"hotplug" supports that kernel only loads when it needs. This is
generally a good idea, IMHO, to set everything possible as modules, but
there are some exceptions like the support for your root partition
(ext2, ext3, reiserfs, xfs, etc.) and your hard disk drivers.

3.2 IF creating through an old config file:

bash# make oldconfig
bash# make menuconfig

(Check for any updates or additional items you wish to enable or not)

(I'm not sure about this "3.2" item so I may be wrong hehehe)

4. Done! Now compile your kernel:

bash# make

5. Install the modules:

bash# make modules_install

The modules will be installed on /lib/modules/your-kernel-version

6. Make the kernel image and copy it to /boot, together with

bash# make bzImage
bash# cp arch/[your_arch]/boot/bzImage /boot/kernel-x.y.z
bash# cp /boot/

OPTIONAL: Copy your config file:

bash# cp .config /boot/config-x.y.z

7. Copy the kernel headers to /usr/include:

7.1 Using raw kernel headers (I do not recommend):

bash# cp -rp include/{asm-generic,asm-[your_arch],linux,mtd,scsci,sound} 

7.2 Using CLFS Headers (I recommend):

So far, the raw kernel headers are known for not being stable. There's a 
lot of discussion about this. CLFS is known for making sane headers so I 
recommend you to check the linux-headers-xyz package from:

It's RECOMMENDED that you do use the same headers-xyz version as your 
kernel version. See why I wanted you to read this before downloading the 
kernel? ;)

Untar, gunzip/bunzip it and copy the includes from the source of this 
package rather than the kernel ones to the same dir: /usr/include/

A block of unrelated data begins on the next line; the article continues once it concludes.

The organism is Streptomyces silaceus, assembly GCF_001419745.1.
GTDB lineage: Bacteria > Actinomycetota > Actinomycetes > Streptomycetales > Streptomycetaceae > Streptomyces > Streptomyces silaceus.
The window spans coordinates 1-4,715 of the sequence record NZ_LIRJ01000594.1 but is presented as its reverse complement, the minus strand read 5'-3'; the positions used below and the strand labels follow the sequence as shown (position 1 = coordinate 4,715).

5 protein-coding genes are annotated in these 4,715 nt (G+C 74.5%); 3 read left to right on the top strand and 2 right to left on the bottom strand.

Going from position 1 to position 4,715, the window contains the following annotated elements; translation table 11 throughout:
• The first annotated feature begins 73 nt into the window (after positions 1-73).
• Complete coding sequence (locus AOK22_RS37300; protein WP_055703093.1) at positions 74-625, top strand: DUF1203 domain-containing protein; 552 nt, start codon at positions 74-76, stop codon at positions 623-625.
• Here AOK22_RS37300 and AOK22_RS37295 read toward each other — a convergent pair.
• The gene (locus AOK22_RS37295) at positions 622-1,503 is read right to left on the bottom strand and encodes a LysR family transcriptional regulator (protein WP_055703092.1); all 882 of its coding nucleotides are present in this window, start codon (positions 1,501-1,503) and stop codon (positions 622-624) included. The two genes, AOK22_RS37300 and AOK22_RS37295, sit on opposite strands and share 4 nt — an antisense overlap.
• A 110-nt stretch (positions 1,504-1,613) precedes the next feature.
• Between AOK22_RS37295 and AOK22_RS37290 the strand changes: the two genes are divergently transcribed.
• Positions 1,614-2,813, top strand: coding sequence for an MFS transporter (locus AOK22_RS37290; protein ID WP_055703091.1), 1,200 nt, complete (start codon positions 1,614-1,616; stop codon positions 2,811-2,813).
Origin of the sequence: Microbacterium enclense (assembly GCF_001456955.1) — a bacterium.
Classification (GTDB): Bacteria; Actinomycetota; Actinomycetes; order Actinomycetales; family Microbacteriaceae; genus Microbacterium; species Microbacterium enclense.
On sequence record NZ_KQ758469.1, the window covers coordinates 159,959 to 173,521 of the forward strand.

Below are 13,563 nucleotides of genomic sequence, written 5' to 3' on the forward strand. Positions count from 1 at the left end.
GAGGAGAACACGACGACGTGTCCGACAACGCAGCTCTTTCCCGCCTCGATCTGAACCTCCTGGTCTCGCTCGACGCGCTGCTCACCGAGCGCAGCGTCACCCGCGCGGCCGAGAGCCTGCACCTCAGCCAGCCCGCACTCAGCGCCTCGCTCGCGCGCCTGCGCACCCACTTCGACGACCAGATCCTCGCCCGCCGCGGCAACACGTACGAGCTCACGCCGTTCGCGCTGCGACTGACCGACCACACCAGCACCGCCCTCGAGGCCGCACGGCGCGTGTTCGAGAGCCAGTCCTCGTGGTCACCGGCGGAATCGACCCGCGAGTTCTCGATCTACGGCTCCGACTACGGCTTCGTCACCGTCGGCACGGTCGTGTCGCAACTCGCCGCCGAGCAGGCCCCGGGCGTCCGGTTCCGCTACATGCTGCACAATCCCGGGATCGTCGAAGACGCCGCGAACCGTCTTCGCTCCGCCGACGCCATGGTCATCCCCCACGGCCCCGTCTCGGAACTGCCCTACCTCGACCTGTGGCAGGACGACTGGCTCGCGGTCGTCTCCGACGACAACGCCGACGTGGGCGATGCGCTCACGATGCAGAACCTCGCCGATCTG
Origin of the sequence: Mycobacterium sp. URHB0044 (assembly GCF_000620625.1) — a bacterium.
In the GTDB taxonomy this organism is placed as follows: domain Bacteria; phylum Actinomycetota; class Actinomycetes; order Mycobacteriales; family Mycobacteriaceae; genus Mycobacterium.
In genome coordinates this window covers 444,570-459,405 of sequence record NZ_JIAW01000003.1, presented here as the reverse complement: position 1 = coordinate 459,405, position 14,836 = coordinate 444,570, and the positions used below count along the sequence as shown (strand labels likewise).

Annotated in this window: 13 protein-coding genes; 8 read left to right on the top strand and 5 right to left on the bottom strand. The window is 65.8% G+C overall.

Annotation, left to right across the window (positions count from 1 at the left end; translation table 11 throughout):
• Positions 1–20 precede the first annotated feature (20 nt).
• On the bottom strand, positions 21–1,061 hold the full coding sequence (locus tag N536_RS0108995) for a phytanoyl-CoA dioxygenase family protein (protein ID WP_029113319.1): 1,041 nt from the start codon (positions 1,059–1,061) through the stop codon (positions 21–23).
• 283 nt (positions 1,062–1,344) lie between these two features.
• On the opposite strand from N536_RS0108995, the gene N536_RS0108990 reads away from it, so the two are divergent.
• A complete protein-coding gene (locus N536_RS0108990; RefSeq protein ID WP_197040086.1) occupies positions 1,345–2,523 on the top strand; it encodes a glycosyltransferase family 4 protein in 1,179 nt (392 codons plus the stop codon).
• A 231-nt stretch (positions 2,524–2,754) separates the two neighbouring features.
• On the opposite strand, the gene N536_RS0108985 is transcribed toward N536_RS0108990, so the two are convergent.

8. Making the needed symlinks:

bash# cd /usr/include
bash# ln -s asm-[your_arch] asm
bash# cd /boot

Usually, 'vmlinuz' is the alias used for kernel so backup your old and 
create a new one,:

bash# mv vmlinuz vmlinuz-old

(if you haven't vmlinuz and it outputs an error just ignore it)

bash# ln -s kernel-xyz vmlinuz

OPTIONAL: Create a symlink to the .config file:

bash# ln -s config-xyz .config

9. Your done! (?)

I think you're done now, just make sure to point to the right kernel in 
your bootloader config (/boot/grub/menu.lst for grub, /etc/lilo.conf for 
lilo). Either point it to kernel-xyz or, better, vmlinuz . If it's 
already pointed to vmlinuz no change is needed.

OPTIONAL: Make a failsafe option to your old vmlinuz for you to boot 
your system if your new kernel doesn't work. Just add a new entry just 
like the same for your kernel but point it to vmlinuz-old or the old 
kernel image it was used on /boot . If anything "evil" happens, you can 
still boot your old kernel one.

10. Reboot:

bash# reboot


11. Most 2 common problems I find:


"Kernel panic: unable to mount root fs on unknown-block..."

1. Check your bootloader config file if it's pointed for the right 

2. Check if the support for your root partition (ext2, ext3, reiserfs, 
xfs, etc.) and for your hard disk drivers are enabled as built-in and 
not as a module.*


The screen goes dark after booting:

Check if you are using framebuffer and if the support was enabled on 
kernel, together with the right driver for your video card.

*You may optionally use an initrd which loads the modules but it is, 
IMHO, the most complicated path if you really have no onther reason for 
using an initd.

This is just how I do it and it works fine for me. There are many other 
ways to compile the kernel.